17 Feb Create more happiness with these 25 habits recommended by psychologists
via Business Insider by Erin Brodwin
It’s the little things.
Some habits just seem to have the power to lift your spirits.
Whether it’s taking a few minutes to dive deep into your favorite novel, jotting down some things you’re grateful for, or spending some time in nature, there’s plenty of psychological research to suggest that certain activities can help improve your mood and your health.
Here are a few simple practices that seem to have the ability to boost your mood and keep it high.
#25. Write down 3 things you’re grateful for.
Keeping tabs on the things you feel lucky to have in your life is a great way to boost your mood.
In a recent study from psychologists at UC Davis, researchers had 3 groups of volunteers keep weekly journals focused on a single topic. While one group wrote about major events that had happened that week, the second group wrote about hassles they’d experienced, and the last group wrote about things they were grateful for.
Ten weeks later, those in the gratitude-journal group reported feeling more optimistic and more satisfied with their lives than those in any of the other groups and reported fewer physical symptoms of discomfort, from runny noses to headaches.
#24. Go on a hike or gaze up at the stars on a clear night.
Awe is a powerful — even awesome, you might say — human emotion. And a handful of recent studies have found a link between experiencing a sense of awe — that feeling you get when you look up at a starry sky or out across a wide open valley — with feeling less stressed and more satisfied.
#23. Move to Switzerland.
Ok, moving to Switzerland might not make you happy, but people who live there are some of the happiest in the world, according to the 2015 World Happiness Report, a ranking compiled by an international team of economists, neuroscientists, and statisticians to measure global well-being.
One of the report’s key findings, based on decades of neuroscientific and psychological research, suggests that keeping the brain happy relies on 4 main factors, which include staying positive, recovering from negative feelings, spending time with loved ones, and being mindful.
“These findings highlight the view that happiness and well-being are best regarded as skills that can be enhanced through training,” the researchers write in their report.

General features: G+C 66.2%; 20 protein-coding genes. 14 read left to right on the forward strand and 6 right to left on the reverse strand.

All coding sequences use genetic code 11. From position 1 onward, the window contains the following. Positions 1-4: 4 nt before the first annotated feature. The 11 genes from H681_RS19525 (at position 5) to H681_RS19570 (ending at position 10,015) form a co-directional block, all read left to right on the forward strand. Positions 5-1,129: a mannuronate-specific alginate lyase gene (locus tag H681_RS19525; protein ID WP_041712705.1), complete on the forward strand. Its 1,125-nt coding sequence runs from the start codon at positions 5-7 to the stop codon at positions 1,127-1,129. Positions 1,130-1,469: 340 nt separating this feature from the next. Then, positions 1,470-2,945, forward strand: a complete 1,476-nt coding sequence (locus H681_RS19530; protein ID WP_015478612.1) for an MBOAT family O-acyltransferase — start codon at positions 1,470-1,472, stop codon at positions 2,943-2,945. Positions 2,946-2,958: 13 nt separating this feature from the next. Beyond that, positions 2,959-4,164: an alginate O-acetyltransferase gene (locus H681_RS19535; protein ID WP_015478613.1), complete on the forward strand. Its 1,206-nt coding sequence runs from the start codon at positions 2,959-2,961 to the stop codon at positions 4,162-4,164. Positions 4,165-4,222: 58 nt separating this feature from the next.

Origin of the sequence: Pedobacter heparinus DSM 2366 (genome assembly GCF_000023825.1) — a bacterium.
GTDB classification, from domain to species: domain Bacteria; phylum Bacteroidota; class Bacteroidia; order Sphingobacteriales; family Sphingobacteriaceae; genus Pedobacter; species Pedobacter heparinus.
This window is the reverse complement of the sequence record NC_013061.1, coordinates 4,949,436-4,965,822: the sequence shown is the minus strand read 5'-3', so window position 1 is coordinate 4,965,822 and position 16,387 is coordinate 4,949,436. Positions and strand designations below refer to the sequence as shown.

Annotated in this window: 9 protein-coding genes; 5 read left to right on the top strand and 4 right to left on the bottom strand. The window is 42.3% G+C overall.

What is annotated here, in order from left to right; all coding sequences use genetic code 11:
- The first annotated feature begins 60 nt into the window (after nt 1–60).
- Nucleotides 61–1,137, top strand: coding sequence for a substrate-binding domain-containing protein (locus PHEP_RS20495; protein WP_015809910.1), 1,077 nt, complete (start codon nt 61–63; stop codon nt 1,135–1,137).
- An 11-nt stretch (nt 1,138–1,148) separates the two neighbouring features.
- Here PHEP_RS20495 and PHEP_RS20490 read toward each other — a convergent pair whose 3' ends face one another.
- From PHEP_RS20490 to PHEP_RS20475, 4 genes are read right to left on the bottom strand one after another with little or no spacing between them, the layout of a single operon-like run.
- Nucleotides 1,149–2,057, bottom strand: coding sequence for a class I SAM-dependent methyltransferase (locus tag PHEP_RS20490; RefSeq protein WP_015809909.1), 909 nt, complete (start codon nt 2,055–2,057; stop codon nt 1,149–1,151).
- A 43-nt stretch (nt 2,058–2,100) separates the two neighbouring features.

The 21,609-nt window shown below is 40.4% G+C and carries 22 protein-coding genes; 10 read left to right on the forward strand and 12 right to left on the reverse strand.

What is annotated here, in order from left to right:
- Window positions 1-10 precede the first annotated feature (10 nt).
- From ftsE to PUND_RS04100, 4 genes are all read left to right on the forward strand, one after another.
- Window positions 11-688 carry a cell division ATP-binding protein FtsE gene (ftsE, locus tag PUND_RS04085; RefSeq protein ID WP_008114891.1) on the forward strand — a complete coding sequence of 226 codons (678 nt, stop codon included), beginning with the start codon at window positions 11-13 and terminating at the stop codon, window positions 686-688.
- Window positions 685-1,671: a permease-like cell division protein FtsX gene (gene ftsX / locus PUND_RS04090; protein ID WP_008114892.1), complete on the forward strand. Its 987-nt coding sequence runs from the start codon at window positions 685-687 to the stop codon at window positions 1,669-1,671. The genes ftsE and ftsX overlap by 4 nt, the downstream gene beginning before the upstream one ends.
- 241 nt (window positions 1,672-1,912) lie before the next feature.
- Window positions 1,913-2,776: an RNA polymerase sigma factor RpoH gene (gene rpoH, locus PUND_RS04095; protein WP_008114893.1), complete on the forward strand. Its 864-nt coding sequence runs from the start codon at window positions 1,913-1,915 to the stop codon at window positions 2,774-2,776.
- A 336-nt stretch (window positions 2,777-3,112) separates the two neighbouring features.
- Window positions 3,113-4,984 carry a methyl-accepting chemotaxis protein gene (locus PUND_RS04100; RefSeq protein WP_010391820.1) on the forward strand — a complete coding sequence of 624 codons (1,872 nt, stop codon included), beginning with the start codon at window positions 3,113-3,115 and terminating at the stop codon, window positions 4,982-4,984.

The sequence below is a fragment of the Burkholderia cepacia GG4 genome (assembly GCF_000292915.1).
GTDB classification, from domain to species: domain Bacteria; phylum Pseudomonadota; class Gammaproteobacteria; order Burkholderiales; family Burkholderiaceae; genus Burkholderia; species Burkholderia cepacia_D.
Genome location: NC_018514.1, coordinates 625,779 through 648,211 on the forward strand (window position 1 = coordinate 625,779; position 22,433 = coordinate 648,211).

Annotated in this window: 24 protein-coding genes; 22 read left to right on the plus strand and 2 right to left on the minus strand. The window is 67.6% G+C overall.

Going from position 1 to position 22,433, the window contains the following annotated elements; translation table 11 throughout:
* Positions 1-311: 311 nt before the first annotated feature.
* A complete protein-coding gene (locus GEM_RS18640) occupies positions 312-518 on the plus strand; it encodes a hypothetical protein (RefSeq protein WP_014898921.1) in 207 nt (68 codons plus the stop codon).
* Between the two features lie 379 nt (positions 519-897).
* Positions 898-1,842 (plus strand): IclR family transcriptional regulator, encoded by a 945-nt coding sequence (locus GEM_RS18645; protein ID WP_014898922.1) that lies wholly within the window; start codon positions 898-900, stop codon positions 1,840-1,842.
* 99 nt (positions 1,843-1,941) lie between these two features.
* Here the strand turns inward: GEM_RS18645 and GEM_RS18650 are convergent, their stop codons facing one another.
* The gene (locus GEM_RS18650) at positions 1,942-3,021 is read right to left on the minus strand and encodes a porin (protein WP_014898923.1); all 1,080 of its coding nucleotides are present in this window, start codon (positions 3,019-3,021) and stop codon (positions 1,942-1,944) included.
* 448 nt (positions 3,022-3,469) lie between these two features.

#22. Drink coffee (not too much, though).
Several studies have even found a connection between caffeine consumption and a reduced depression risk, as well as an even a lower risk of suicide. However, at least one of these studies specifically found this connection with caffeinated coffee but not tea, though others found the same effect for tea as well.
You don’t have to be Don Draper to reap the benefits of some peace and quiet.
Multiple studies suggest that meditating — focusing intently and quietly on the present for set periods of time — can help lessen feelings of depression and anxiety. Research in long term meditators — Buddhist monks, for example — shows that these peoples’ brains have well-developed areas that could be linked to heightened awareness and emotional control. While it’s possible that people with such brains might be more likely to meditate in the first place, other studies do show that people who complete a meditation program tend to show brain changes linked with self-awareness, perspective, and memory.
#20. Read an adventure story.
You may be able to get the benefits of an awe-inspiring experience just by reading about someone else’s. A small 2012 study found that even when people simply read about someone else’s awe-inspiring experience, they were more satisfied, less stressed, and more willing to volunteer their time to help others compared with people who were simply shown something that made them feel happy…
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